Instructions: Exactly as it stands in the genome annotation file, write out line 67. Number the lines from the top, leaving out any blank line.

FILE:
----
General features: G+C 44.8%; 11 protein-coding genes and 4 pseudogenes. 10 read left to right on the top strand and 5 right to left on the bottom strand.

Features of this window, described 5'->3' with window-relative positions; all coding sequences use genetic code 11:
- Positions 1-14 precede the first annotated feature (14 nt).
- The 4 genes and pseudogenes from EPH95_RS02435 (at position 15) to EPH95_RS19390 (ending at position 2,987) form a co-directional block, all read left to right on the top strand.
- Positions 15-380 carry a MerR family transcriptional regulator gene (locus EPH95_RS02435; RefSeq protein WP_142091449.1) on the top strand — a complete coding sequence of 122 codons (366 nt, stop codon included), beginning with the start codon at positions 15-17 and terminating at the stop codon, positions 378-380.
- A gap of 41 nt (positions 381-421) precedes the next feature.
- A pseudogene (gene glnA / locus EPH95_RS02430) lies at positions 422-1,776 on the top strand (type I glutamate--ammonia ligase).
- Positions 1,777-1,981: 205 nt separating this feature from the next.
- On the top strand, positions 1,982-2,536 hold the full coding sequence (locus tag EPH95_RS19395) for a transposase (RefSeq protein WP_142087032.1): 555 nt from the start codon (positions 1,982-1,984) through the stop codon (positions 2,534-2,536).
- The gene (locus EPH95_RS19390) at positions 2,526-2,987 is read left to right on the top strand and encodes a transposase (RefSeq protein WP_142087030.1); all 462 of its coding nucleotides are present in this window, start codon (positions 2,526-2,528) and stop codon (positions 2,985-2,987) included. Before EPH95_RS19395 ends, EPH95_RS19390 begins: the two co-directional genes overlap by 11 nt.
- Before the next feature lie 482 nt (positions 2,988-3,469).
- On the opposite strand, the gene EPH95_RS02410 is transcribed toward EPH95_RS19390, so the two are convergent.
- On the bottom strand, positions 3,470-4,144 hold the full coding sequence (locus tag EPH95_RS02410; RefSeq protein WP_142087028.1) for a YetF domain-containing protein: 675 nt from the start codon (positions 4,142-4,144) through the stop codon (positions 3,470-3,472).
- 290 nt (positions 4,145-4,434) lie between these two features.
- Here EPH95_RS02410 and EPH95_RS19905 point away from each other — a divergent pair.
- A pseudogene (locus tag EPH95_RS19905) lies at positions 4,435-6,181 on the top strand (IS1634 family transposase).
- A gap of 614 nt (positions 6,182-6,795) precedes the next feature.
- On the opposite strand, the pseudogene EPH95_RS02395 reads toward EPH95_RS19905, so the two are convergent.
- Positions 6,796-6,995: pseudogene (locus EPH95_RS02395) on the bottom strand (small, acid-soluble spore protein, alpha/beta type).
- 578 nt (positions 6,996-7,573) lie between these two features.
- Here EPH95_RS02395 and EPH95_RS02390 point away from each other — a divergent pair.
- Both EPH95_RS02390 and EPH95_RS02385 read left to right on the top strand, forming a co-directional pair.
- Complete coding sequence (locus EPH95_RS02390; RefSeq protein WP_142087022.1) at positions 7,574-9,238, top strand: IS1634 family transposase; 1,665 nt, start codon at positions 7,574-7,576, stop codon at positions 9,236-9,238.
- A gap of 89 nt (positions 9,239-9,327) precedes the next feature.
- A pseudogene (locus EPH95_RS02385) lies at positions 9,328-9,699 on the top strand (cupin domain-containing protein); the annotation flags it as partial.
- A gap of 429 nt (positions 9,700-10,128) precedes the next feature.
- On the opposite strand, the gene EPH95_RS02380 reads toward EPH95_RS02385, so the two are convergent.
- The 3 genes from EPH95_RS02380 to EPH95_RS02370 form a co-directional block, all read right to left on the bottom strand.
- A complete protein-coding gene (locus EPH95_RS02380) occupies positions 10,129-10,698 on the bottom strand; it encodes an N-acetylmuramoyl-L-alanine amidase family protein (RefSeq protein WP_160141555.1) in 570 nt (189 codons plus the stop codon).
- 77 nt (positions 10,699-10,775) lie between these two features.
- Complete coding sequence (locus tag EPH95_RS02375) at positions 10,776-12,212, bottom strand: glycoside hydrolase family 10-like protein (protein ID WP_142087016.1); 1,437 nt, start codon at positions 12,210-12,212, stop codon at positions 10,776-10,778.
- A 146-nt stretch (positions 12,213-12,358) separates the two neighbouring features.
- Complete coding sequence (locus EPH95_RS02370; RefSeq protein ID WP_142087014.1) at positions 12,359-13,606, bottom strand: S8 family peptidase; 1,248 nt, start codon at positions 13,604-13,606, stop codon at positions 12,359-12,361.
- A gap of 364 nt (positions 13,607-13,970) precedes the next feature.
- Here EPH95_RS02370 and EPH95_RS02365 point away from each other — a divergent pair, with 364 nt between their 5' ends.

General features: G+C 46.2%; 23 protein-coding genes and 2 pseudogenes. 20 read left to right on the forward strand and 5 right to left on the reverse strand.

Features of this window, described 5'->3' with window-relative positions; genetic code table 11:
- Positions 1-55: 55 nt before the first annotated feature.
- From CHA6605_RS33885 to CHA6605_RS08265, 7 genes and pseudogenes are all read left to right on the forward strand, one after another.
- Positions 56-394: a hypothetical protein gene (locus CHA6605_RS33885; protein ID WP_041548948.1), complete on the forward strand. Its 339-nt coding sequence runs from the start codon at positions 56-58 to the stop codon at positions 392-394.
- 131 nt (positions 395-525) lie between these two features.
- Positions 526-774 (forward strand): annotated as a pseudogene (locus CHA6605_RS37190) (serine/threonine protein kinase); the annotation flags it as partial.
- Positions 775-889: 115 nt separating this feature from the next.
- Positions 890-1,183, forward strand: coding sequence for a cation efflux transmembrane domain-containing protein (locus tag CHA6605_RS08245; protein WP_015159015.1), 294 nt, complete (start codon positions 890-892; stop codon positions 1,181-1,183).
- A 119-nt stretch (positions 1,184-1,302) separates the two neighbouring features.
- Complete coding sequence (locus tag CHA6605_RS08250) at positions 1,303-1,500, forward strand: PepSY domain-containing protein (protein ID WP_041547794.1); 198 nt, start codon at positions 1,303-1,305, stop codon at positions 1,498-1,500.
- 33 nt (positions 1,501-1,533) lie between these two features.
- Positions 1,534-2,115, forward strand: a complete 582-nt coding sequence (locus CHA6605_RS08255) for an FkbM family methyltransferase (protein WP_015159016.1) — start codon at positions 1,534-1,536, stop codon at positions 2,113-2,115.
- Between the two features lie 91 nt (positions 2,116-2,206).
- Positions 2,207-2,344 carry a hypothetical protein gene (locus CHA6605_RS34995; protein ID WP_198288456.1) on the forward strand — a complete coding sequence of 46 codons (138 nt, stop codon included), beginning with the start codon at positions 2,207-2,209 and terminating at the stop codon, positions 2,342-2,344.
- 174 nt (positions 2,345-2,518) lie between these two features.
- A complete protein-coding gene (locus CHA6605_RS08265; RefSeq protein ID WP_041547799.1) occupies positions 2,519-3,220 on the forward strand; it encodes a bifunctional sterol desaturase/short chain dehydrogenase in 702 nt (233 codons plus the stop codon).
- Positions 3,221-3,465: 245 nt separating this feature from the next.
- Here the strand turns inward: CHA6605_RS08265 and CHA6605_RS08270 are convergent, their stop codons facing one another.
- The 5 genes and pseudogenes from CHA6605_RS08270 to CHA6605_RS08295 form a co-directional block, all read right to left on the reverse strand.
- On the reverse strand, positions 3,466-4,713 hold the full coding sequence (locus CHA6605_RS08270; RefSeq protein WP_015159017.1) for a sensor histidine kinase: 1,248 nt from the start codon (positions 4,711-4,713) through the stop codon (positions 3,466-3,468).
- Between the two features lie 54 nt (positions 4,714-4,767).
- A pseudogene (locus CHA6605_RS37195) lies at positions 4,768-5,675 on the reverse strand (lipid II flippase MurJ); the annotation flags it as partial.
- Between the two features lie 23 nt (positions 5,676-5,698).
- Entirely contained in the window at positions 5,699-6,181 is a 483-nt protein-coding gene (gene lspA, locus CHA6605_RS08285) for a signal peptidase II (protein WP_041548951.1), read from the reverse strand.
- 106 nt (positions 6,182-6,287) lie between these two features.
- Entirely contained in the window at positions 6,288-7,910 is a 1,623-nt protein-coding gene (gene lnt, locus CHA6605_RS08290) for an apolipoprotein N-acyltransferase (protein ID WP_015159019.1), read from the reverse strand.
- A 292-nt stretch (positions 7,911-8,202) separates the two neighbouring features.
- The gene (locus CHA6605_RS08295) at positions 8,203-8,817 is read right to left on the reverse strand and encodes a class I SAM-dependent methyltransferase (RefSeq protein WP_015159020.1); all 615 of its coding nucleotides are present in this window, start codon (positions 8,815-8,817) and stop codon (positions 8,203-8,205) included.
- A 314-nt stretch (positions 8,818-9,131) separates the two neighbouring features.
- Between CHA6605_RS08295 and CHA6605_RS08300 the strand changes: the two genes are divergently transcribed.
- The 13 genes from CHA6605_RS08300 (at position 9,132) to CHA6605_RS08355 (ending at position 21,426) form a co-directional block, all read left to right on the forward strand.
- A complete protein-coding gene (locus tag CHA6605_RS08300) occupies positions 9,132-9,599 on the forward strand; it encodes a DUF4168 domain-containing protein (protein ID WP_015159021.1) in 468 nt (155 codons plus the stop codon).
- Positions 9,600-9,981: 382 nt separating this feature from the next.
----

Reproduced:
- The 13 genes from CHA6605_RS08300 (at position 9,132) to CHA6605_RS08355 (ending at position 21,426) form a co-directional block, all read left to right on the forward strand.